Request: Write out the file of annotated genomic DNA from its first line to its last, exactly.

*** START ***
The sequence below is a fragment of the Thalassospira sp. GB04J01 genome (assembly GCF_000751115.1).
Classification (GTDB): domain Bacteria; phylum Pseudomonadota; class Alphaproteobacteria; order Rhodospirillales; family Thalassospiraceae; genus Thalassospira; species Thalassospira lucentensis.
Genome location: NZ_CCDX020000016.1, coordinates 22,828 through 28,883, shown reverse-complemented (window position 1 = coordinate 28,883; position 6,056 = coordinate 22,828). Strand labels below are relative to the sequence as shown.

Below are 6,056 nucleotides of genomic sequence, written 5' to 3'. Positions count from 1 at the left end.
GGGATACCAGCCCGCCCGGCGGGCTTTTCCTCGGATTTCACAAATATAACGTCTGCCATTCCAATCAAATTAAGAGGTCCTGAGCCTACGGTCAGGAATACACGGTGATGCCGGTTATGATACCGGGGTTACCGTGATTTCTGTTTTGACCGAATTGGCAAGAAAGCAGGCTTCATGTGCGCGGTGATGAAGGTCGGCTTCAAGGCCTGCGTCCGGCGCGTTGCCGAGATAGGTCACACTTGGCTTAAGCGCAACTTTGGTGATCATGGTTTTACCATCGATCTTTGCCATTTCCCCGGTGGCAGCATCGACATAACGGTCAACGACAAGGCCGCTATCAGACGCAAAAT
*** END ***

The sequence below is a fragment of the Thalassospira sp. GB04J01 genome (assembly GCF_000751115.1).
Classification (GTDB): domain Bacteria; phylum Pseudomonadota; class Alphaproteobacteria; order Rhodospirillales; family Thalassospiraceae; genus Thalassospira; species Thalassospira lucentensis.
Genome location: NZ_CCDX020000016.1, coordinates 22,828 through 28,883, shown reverse-complemented (window position 1 = coordinate 28,883; position 6,056 = coordinate 22,828). Strand labels below are relative to the sequence as shown.

Below are 6,056 nucleotides of genomic sequence, written 5' to 3'. Positions count from 1 at the left end.
GGGATACCAGCCCGCCCGGCGGGCTTTTCCTCGGATTTCACAAATATAACGTCTGCCATTCCAATCAAATTAAGAGGTCCTGAGCCTACGGTCAGGAATACACGGTGATGCCGGTTATGATACCGGGGTTACCGTGATTTCTGTTTTGACCGAATTGGCAAGAAAGCAGGCTTCATGTGCGCGGTGATGAAGGTCGGCTTCAAGGCCTGCGTCCGGCGCGTTGCCGAGATAGGTCACACTTGGCTTAAGCGCAACTTTGGTGATCATGGTTTTACCATCGATCTTTGCCATTTCCCCGGTGGCAGCATCGACATAACGGTCAACGACAAGGCCGCTATCAGACGCAAAAT